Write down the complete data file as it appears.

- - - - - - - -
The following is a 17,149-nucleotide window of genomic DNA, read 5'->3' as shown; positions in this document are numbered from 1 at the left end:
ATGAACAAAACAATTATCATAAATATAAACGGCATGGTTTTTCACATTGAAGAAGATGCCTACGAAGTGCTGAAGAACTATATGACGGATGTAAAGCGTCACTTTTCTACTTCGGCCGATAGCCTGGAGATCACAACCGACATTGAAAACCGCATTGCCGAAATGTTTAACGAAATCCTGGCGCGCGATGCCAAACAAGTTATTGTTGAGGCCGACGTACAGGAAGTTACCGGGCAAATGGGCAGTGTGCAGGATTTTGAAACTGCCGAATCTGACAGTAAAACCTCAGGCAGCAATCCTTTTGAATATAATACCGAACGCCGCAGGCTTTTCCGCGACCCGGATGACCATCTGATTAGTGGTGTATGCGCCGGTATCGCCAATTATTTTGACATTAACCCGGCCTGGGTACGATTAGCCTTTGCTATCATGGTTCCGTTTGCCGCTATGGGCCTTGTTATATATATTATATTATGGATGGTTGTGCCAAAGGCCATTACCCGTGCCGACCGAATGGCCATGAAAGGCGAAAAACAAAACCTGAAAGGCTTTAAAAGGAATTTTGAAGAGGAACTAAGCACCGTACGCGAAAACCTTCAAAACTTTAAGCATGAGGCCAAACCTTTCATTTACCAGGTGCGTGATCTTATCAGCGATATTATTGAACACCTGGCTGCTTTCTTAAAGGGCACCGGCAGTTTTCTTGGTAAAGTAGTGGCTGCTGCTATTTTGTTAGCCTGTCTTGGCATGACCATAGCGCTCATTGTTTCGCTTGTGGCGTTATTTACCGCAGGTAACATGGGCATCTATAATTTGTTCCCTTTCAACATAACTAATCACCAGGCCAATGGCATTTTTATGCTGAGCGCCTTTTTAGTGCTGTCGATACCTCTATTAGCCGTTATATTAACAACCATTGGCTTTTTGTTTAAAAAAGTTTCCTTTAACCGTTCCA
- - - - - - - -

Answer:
The following is a 17,149-nucleotide window of genomic DNA, read 5'->3' as shown; positions in this document are numbered from 1 at the left end:
ATGAACAAAACAATTATCATAAATATAAACGGCATGGTTTTTCACATTGAAGAAGATGCCTACGAAGTGCTGAAGAACTATATGACGGATGTAAAGCGTCACTTTTCTACTTCGGCCGATAGCCTGGAGATCACAACCGACATTGAAAACCGCATTGCCGAAATGTTTAACGAAATCCTGGCGCGCGATGCCAAACAAGTTATTGTTGAGGCCGACGTACAGGAAGTTACCGGGCAAATGGGCAGTGTGCAGGATTTTGAAACTGCCGAATCTGACAGTAAAACCTCAGGCAGCAATCCTTTTGAATATAATACCGAACGCCGCAGGCTTTTCCGCGACCCGGATGACCATCTGATTAGTGGTGTATGCGCCGGTATCGCCAATTATTTTGACATTAACCCGGCCTGGGTACGATTAGCCTTTGCTATCATGGTTCCGTTTGCCGCTATGGGCCTTGTTATATATATTATATTATGGATGGTTGTGCCAAAGGCCATTACCCGTGCCGACCGAATGGCCATGAAAGGCGAAAAACAAAACCTGAAAGGCTTTAAAAGGAATTTTGAAGAGGAACTAAGCACCGTACGCGAAAACCTTCAAAACTTTAAGCATGAGGCCAAACCTTTCATTTACCAGGTGCGTGATCTTATCAGCGATATTATTGAACACCTGGCTGCTTTCTTAAAGGGCACCGGCAGTTTTCTTGGTAAAGTAGTGGCTGCTGCTATTTTGTTAGCCTGTCTTGGCATGACCATAGCGCTCATTGTTTCGCTTGTGGCGTTATTTACCGCAGGTAACATGGGCATCTATAATTTGTTCCCTTTCAACATAACTAATCACCAGGCCAATGGCATTTTTATGCTGAGCGCCTTTTTAGTGCTGTCGATACCTCTATTAGCCGTTATATTAACAACCATTGGCTTTTTGTTTAAAAAAGTTTCCTTTAACCGTTCCA